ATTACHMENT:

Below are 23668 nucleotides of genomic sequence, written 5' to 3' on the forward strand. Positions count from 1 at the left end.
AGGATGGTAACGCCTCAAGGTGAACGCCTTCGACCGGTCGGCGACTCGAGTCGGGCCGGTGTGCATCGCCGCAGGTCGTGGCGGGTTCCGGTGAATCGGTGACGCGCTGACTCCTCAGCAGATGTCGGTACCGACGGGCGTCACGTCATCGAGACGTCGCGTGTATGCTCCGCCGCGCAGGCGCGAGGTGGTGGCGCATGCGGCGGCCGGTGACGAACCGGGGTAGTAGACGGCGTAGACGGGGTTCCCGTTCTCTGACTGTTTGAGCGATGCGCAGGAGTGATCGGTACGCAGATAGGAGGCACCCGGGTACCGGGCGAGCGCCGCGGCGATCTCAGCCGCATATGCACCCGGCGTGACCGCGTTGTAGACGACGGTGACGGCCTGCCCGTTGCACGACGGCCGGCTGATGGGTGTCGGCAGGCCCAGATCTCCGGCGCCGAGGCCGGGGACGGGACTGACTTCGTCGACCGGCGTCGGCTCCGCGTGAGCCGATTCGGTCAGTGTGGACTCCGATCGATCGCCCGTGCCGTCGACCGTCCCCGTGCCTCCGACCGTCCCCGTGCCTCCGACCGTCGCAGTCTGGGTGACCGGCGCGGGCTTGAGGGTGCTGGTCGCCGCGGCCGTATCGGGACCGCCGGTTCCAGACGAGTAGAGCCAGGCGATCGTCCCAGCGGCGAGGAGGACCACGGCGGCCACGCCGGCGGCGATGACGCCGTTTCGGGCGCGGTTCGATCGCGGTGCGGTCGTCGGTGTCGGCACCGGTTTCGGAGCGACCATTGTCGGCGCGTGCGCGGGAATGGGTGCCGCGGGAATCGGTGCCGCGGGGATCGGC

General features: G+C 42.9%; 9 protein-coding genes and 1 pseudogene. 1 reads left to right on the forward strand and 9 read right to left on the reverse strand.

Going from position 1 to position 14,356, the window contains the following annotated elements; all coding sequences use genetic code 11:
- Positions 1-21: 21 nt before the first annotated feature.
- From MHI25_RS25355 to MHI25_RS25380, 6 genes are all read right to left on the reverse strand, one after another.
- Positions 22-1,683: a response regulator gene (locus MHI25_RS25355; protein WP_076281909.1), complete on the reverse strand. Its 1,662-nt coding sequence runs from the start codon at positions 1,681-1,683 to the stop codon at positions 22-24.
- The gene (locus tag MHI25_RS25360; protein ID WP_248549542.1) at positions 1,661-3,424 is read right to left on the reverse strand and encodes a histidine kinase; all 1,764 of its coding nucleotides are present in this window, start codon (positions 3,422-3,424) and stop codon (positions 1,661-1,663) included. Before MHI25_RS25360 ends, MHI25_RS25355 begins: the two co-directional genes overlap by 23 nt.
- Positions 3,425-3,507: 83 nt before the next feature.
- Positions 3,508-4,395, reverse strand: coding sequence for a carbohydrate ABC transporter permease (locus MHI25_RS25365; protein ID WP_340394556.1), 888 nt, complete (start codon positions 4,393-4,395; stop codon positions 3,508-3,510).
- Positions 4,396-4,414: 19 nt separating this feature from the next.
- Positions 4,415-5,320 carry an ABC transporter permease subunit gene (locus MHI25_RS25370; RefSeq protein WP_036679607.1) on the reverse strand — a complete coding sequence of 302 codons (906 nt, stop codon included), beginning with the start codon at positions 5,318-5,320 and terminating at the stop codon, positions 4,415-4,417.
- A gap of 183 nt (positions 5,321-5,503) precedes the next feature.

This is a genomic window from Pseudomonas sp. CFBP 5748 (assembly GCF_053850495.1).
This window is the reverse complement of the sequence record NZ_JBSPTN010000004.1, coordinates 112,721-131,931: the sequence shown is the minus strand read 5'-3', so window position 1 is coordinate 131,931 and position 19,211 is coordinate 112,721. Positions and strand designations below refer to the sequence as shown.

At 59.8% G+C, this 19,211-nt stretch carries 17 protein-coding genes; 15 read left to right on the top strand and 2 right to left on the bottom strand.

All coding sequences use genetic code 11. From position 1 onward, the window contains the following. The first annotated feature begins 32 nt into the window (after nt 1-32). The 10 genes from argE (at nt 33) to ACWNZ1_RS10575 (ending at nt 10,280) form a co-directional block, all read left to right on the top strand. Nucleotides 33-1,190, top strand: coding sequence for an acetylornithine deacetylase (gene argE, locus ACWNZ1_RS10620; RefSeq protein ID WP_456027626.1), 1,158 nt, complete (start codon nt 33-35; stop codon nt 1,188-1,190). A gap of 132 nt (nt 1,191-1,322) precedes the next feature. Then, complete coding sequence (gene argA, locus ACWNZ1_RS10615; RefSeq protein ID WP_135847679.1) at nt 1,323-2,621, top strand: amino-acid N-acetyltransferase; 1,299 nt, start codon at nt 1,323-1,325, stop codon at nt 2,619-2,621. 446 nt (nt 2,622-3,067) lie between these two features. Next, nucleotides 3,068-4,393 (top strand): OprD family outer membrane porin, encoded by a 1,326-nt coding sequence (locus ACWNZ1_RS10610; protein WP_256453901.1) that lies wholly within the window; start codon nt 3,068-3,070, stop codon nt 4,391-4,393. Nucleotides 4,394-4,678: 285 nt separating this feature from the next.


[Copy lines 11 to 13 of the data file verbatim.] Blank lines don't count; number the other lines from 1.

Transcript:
- Positions 4,396-4,414: 19 nt separating this feature from the next.
- Positions 4,415-5,320 carry an ABC transporter permease subunit gene (locus MHI25_RS25370; RefSeq protein WP_036679607.1) on the reverse strand — a complete coding sequence of 302 codons (906 nt, stop codon included), beginning with the start codon at positions 5,318-5,320 and terminating at the stop codon, positions 4,415-4,417.
- A gap of 183 nt (positions 5,321-5,503) precedes the next feature.